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At the meeting with David Wilden at Australia House today, we were told as follows:

All the applications in hand from people in Categories 1 – 4 as listed in the FAQ of 23rd September 2009 are now under control.

DIAC estimate that there are about 3,500 applications in Category 5 – that is, State sponsored but the main applicant’s occupation is not on the CSL. Mr Wilden has been told that DIAC are now in a position to make a start on processing the Cat 5 applications.

Mr Wilden said as follows:

  • Roughly 3,500 is the number of actual visa applications, not the number of people involved. (I checked this with him specifically and he was definite about it.)
  • They will start to process the Cat 5s according to the dates when the visa applications were lodged and they will deal with the oldest applications first.
  • They will make no distinctions between the different visa subclasses – first come, first served means what it implies in a situation where the occupation is not on the CSL but the applicant does have State sponsorship.
  • There is no foundation to the rumour that tradies may be excluded from Cat 5 processing – the tradies are to be treated identically to people whose occupations are in ASCO Groups 1-3.

Mr Wilden said that we have had him up late at night and out of bed before the birds in order to phone his colleagues in Australia to discover exactly what the plans are for the Category 5s because he had seen from Poms in Oz that everyone is particularly worried about this question in particular.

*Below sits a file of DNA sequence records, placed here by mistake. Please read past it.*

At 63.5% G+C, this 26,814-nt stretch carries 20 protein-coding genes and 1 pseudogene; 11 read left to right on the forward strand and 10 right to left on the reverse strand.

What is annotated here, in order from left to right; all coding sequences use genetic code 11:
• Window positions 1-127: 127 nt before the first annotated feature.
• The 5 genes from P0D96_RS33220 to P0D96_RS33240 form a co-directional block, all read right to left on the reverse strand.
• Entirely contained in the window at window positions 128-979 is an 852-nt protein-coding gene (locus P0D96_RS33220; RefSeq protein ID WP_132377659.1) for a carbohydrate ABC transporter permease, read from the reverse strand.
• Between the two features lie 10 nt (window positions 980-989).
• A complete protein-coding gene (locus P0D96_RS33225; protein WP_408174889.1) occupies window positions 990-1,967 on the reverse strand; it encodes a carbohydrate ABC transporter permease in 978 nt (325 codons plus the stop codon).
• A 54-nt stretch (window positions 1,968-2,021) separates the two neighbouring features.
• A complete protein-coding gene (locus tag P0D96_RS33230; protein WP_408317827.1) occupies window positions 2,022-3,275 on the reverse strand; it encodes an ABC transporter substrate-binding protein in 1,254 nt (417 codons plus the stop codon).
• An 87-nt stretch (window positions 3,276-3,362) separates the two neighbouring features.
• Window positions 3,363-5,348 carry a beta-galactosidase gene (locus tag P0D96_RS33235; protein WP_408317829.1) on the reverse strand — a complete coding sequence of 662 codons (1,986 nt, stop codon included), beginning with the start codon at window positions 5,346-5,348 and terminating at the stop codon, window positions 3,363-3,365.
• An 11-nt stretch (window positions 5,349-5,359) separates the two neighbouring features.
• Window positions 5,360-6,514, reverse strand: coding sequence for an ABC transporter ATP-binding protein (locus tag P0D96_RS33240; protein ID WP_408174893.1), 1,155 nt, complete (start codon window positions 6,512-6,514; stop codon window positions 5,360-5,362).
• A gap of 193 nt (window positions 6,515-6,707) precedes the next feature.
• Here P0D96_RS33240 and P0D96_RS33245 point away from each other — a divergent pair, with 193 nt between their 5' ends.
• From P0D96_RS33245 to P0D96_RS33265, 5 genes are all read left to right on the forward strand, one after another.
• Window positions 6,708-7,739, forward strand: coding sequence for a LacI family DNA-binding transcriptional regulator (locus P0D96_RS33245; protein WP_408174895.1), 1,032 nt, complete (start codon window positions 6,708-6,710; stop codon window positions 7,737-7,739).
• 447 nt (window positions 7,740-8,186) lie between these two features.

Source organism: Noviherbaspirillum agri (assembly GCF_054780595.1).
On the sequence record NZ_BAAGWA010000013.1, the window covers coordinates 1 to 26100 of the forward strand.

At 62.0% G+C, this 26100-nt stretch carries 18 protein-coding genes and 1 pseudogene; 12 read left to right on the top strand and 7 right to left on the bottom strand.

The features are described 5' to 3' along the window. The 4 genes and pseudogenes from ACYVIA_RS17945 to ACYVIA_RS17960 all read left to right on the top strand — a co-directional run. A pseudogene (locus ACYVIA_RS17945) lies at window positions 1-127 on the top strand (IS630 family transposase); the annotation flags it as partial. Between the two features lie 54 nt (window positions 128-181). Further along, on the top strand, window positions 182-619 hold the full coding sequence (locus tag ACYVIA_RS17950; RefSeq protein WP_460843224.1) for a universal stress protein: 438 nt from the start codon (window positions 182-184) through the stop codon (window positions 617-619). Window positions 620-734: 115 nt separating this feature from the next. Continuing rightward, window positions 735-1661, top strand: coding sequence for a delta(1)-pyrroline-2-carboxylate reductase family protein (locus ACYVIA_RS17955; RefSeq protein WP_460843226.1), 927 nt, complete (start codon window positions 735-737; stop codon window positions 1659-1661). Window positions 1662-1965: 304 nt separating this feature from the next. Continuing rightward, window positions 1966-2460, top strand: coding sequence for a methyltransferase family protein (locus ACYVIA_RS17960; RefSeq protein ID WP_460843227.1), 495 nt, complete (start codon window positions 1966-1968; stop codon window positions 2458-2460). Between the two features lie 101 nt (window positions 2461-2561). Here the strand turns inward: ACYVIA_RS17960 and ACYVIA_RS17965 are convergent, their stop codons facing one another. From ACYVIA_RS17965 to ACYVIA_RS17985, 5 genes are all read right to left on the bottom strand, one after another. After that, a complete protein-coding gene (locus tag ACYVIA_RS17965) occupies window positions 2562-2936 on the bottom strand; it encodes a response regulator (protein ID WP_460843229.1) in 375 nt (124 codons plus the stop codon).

Mr WIlden stressed that he cannot say how long it will take to clear the backlog of about 3,500 Cat 5 applications. As & when they receive further applications from people with greater claim to priority, the applications with greater priority will be dealt with first.

The Famous Five were all PiO members (DanB1, Floater, Gollywobbler, RonnieRocket and Watneyni to put us in alphabetical order.) We were all sitting round the same table with Mr Wilden and we all heard him say exactly the same things. (Needless to say we repaired to a London hostelry afterwards to compare notes – thanks very much indeed to Watneyni for very kindly buying a round of drinks for us all.)

We were joined unexpectedly by a very helpful young man called Andrew. He has worked at the ASPC for a while but he is now in the UK, working with John Adams RMA at Immigration2Oz.com Andrew is not a PiO member [yet] but I am trying to encourage him/twist his arm! Andrew was involved with this part of the discussion so he heard Mr Wilden as well.

That they can’t say how long it will take to clear the 3,500 or so Cat 5 applications is reasonable enough. Mr Wilden promised to find out how many of the 108,100 skilled PR & Provisional visas for 2009/10 have been granted as at 30th November 2009 and he said he will let us know as soon as he knows. Once we have that figure it will probably be possible to start making reasonably sensible guesses.

After the meeting the Famous Five agreed that this information is probably the most significant piece of info from today and that we would get it onto the forum with all possible speed, in its own thread to make it stand out.

Cheers

Gill

Source  :  http://www.pomsinoz.com/forum/migration-issues/73648-category-5-news.html